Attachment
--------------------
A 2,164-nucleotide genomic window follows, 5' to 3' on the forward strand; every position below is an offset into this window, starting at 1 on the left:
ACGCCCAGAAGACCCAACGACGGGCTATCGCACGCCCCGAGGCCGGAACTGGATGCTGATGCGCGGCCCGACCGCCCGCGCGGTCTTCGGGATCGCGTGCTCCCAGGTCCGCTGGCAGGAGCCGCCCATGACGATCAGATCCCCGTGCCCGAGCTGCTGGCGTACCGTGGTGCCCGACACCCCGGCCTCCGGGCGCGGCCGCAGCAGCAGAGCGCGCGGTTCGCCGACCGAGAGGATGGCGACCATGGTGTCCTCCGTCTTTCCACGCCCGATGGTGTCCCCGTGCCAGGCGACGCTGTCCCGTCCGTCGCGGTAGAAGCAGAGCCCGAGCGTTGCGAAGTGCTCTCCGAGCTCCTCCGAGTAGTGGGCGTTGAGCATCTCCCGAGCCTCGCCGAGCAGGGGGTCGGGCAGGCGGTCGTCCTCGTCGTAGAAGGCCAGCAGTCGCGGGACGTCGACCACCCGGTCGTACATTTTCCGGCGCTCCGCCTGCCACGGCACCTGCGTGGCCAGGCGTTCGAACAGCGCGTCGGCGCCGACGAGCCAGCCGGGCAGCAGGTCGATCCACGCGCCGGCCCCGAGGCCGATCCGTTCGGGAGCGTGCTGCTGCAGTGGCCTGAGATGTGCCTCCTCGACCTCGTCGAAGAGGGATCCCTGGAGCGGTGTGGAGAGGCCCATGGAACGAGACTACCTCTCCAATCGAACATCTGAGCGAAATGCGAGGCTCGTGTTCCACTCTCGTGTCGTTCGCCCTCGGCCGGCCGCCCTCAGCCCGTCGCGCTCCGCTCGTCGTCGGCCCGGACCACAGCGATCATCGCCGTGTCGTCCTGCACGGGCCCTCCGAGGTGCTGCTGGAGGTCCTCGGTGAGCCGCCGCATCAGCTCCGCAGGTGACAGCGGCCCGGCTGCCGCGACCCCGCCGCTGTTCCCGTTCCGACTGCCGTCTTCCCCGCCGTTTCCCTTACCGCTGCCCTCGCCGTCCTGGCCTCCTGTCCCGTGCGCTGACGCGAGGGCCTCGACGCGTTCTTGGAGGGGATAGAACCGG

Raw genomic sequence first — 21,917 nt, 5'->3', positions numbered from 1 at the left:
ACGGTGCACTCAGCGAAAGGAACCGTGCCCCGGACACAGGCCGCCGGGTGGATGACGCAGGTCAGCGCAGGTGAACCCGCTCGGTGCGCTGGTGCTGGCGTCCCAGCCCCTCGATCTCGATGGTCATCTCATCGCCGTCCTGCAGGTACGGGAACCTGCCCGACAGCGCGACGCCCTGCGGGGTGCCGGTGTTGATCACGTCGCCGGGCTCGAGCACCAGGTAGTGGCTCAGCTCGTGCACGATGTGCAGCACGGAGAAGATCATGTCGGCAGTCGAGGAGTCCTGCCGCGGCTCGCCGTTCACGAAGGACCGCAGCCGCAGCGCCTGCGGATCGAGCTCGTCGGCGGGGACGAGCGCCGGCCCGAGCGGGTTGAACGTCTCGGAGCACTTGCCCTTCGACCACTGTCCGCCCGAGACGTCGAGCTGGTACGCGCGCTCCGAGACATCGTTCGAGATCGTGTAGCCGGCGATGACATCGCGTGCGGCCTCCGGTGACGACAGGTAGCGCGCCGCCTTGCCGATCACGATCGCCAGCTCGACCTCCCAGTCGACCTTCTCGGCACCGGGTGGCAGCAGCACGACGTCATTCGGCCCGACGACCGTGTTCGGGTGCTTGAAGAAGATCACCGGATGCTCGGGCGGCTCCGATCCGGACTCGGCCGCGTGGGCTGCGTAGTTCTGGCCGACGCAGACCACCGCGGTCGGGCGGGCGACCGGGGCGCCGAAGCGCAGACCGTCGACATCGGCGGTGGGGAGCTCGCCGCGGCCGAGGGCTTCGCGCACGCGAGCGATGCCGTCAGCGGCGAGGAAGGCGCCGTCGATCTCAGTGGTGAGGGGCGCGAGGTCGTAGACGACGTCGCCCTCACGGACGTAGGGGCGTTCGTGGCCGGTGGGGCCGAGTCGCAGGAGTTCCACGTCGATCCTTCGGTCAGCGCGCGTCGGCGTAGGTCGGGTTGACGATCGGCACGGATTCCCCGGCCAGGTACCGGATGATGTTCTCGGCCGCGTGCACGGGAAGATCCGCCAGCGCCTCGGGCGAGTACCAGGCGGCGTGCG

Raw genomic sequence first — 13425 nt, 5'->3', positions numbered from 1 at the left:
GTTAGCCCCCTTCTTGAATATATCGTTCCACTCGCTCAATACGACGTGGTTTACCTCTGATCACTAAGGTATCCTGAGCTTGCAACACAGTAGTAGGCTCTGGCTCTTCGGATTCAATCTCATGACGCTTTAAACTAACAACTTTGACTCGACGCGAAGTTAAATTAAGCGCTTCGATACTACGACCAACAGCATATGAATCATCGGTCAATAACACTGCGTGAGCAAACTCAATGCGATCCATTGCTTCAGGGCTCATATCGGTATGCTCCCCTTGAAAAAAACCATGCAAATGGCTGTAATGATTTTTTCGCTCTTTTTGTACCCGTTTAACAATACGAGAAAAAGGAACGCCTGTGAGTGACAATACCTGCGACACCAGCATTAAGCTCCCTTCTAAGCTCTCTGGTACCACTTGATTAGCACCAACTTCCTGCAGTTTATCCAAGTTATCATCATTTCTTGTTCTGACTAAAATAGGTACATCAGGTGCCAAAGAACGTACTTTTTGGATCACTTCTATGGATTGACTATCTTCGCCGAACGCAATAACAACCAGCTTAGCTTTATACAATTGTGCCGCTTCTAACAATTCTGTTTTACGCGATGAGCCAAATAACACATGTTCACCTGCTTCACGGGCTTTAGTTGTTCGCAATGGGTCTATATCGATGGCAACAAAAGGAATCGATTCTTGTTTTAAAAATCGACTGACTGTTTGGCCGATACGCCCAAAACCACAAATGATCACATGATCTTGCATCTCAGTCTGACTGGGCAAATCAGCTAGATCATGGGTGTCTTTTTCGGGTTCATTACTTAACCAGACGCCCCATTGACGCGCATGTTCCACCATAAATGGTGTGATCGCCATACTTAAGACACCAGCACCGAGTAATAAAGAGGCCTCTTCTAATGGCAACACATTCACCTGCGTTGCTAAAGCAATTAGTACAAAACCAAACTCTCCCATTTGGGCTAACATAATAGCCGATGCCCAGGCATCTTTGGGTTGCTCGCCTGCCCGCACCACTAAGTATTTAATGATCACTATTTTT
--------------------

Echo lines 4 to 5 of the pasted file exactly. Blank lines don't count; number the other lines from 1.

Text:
ACGGTGCACTCAGCGAAAGGAACCGTGCCCCGGACACAGGCCGCCGGGTGGATGACGCAGGTCAGCGCAGGTGAACCCGCTCGGTGCGCTGGTGCTGGCGTCCCAGCCCCTCGATCTCGATGGTCATCTCATCGCCGTCCTGCAGGTACGGGAACCTGCCCGACAGCGCGACGCCCTGCGGGGTGCCGGTGTTGATCACGTCGCCGGGCTCGAGCACCAGGTAGTGGCTCAGCTCGTGCACGATGTGCAGCACGGAGAAGATCATGTCGGCAGTCGAGGAGTCCTGCCGCGGCTCGCCGTTCACGAAGGACCGCAGCCGCAGCGCCTGCGGATCGAGCTCGTCGGCGGGGACGAGCGCCGGCCCGAGCGGGTTGAACGTCTCGGAGCACTTGCCCTTCGACCACTGTCCGCCCGAGACGTCGAGCTGGTACGCGCGCTCCGAGACATCGTTCGAGATCGTGTAGCCGGCGATGACATCGCGTGCGGCCTCCGGTGACGACAGGTAGCGCGCCGCCTTGCCGATCACGATCGCCAGCTCGACCTCCCAGTCGACCTTCTCGGCACCGGGTGGCAGCAGCACGACGTCATTCGGCCCGACGACCGTGTTCGGGTGCTTGAAGAAGATCACCGGATGCTCGGGCGGCTCCGATCCGGACTCGGCCGCGTGGGCTGCGTAGTTCTGGCCGACGCAGACCACCGCGGTCGGGCGGGCGACCGGGGCGCCGAAGCGCAGACCGTCGACATCGGCGGTGGGGAGCTCGCCGCGGCCGAGGGCTTCGCGCACGCGAGCGATGCCGTCAGCGGCGAGGAAGGCGCCGTCGATCTCAGTGGTGAGGGGCGCGAGGTCGTAGACGACGTCGCCCTCACGGACGTAGGGGCGTTCGTGGCCGGTGGGGCCGAGTCGCAGGAGTTCCACGTCGATCCTTCGGTCAGCGCGCGTCGGCGTAGGTCGGGTTGACGATCGGCACGGATTCCCCGGCCAGGTACCGGATGATGTTCTCGGCCGCGTGCACGGGAAGATCCGCCAGCGCCTCGGGCGAGTACCAGGCGGCGTGCG

Raw genomic sequence first — 13425 nt, 5'->3', positions numbered from 1 at the left: